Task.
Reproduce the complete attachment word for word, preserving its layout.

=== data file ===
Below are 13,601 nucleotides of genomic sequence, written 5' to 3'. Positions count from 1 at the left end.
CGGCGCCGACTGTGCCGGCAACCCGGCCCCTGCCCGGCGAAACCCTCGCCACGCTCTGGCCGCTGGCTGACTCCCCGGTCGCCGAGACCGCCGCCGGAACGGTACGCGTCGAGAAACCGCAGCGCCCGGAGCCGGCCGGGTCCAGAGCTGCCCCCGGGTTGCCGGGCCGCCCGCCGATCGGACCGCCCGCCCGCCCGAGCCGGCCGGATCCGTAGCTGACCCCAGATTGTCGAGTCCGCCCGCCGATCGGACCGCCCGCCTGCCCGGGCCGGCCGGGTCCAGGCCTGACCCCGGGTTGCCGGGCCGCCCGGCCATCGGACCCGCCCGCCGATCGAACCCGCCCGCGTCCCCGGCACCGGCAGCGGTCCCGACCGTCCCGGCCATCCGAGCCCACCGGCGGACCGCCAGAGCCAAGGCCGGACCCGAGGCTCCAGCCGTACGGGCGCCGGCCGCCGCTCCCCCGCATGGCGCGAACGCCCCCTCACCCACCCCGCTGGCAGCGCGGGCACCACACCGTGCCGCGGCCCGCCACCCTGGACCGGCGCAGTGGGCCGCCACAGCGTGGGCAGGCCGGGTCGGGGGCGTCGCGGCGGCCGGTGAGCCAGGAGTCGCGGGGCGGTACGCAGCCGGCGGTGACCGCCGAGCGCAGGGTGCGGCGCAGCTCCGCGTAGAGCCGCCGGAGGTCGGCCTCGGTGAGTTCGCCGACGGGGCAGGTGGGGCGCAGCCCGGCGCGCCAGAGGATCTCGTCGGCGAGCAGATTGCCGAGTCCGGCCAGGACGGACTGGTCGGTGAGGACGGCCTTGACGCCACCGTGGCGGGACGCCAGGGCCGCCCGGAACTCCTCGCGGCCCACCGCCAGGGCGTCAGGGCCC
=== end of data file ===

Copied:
Below are 13,601 nucleotides of genomic sequence, written 5' to 3'. Positions count from 1 at the left end.
CGGCGCCGACTGTGCCGGCAACCCGGCCCCTGCCCGGCGAAACCCTCGCCACGCTCTGGCCGCTGGCTGACTCCCCGGTCGCCGAGACCGCCGCCGGAACGGTACGCGTCGAGAAACCGCAGCGCCCGGAGCCGGCCGGGTCCAGAGCTGCCCCCGGGTTGCCGGGCCGCCCGCCGATCGGACCGCCCGCCCGCCCGAGCCGGCCGGATCCGTAGCTGACCCCAGATTGTCGAGTCCGCCCGCCGATCGGACCGCCCGCCTGCCCGGGCCGGCCGGGTCCAGGCCTGACCCCGGGTTGCCGGGCCGCCCGGCCATCGGACCCGCCCGCCGATCGAACCCGCCCGCGTCCCCGGCACCGGCAGCGGTCCCGACCGTCCCGGCCATCCGAGCCCACCGGCGGACCGCCAGAGCCAAGGCCGGACCCGAGGCTCCAGCCGTACGGGCGCCGGCCGCCGCTCCCCCGCATGGCGCGAACGCCCCCTCACCCACCCCGCTGGCAGCGCGGGCACCACACCGTGCCGCGGCCCGCCACCCTGGACCGGCGCAGTGGGCCGCCACAGCGTGGGCAGGCCGGGTCGGGGGCGTCGCGGCGGCCGGTGAGCCAGGAGTCGCGGGGCGGTACGCAGCCGGCGGTGACCGCCGAGCGCAGGGTGCGGCGCAGCTCCGCGTAGAGCCGCCGGAGGTCGGCCTCGGTGAGTTCGCCGACGGGGCAGGTGGGGCGCAGCCCGGCGCGCCAGAGGATCTCGTCGGCGAGCAGATTGCCGAGTCCGGCCAGGACGGACTGGTCGGTGAGGACGGCCTTGACGCCACCGTGGCGGGACGCCAGGGCCGCCCGGAACTCCTCGCGGCCCACCGCCAGGGCGTCAGGGCCC